Adult DBT Duration of Treatment
Timelines typically associated with adult DBT
The total length of time that a client can stay in the DBT program at Trinitas is 2 1/2 years. During that time clients are required to be attending both a DBT group and individual therapy.
Clients initially commit to one full year of DBT treatment. This is partially because it takes between eight months and a year to go through the skills group curriculum. It also allows clients to see the fruits of their labor in DBT. Oftentimes during the first six months of treatment, clients experience an increase in symptoms. This is primarily because they are being asked to pay more attention to their emotions and urges before they have learned all of the skills. By staying for at least a year, clients have the opportunity to ride out this storm with the support of the program and get to a more stable, willing, and effective place in their lives.
Option for additional time in DBT skills group
Once the first year is completed, most clients choose to stay in DBT skills group until they have gone through the curriculum a second time.
Either at the end of the first year or after a client has completed a second round of the curriculum, he/she may join the DBT graduate group. This group is focused on helping clients generalize their skills into their lives, support them while they do trauma work (if necessary), and get them closer to their long term goals. The graduate group allows clients who have already learned the skills to practice them in session with other members, process and discuss current struggles, and solidify their understanding of how to integrate DBT in their lives.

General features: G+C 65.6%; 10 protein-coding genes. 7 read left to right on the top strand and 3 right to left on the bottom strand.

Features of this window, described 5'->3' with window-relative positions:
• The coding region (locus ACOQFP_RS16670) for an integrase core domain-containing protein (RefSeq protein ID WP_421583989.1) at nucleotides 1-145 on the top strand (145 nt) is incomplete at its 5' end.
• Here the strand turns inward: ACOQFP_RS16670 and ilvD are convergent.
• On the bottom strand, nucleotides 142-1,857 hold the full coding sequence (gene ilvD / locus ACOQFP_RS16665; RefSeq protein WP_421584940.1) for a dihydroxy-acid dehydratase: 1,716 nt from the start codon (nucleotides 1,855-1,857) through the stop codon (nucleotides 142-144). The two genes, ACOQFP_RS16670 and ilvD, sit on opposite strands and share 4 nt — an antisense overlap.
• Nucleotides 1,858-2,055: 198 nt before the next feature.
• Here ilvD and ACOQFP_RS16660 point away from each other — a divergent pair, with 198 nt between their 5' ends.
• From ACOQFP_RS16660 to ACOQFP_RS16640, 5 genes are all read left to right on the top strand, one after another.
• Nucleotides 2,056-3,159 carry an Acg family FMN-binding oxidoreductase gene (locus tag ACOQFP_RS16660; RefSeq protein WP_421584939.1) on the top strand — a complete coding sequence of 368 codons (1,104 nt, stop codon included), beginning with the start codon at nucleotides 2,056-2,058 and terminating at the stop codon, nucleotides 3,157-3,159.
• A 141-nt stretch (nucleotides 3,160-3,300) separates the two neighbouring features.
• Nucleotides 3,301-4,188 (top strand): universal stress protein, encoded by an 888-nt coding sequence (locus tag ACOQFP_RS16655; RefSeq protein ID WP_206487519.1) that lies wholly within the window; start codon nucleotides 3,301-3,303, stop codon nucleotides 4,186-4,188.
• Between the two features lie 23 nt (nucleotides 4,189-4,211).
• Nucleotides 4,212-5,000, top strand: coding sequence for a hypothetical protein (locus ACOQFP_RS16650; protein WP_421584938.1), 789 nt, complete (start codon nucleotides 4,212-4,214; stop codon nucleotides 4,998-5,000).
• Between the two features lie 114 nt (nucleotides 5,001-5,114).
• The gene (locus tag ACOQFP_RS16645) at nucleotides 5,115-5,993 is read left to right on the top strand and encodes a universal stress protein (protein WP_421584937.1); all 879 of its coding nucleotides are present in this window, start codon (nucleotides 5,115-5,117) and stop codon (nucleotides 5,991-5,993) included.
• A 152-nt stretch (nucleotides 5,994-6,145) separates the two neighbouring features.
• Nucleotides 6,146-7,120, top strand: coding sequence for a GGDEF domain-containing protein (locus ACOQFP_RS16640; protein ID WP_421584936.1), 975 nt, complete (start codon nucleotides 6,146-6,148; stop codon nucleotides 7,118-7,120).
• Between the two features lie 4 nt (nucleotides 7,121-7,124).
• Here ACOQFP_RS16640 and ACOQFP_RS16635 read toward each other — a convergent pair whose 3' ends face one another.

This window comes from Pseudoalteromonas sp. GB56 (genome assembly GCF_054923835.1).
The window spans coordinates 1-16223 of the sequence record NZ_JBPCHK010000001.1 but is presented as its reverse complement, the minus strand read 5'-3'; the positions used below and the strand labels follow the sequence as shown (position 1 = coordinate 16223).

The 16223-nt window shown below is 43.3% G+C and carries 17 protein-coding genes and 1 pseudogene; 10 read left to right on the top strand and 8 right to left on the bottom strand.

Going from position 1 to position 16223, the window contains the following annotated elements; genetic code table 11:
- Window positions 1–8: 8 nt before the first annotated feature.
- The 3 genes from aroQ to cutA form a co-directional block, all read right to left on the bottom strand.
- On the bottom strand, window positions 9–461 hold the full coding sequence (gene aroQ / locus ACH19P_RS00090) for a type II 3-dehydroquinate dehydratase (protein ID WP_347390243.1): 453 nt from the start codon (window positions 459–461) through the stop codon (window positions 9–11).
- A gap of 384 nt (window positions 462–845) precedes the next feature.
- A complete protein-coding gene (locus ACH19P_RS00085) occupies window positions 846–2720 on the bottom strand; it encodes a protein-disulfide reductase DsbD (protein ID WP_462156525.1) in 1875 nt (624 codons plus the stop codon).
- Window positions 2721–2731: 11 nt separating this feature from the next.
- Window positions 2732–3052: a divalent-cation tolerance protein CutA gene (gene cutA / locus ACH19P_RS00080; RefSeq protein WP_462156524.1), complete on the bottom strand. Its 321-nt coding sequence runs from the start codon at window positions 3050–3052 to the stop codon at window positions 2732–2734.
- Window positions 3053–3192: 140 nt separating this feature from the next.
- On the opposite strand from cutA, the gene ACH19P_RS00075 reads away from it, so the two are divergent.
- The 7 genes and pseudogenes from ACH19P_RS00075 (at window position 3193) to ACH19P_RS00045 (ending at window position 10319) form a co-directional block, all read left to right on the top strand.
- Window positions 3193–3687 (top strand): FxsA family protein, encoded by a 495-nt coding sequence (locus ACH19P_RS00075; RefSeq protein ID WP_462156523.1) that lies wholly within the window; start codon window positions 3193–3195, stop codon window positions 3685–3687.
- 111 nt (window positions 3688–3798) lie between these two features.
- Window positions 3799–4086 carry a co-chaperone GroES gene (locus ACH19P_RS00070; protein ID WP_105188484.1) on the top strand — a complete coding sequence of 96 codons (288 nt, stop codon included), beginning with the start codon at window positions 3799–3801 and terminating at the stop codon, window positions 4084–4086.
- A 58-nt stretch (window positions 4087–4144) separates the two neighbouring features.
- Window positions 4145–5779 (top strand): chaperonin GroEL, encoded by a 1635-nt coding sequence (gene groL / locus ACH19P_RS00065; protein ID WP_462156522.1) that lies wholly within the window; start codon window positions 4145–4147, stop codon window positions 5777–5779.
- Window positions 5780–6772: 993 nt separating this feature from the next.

When a client has completed their 2 1/2 years or has decided through discussion with their individual therapist that they have reached their DBT goals, they will graduate from our DBT program. Many clients continue to seek individual therapy from providers outside the program, join peer run support groups, or join other therapeutic groups on the Adult Outpatient Unit at Trinitas. Others do not continue with any formal therapy and get support from their environment only.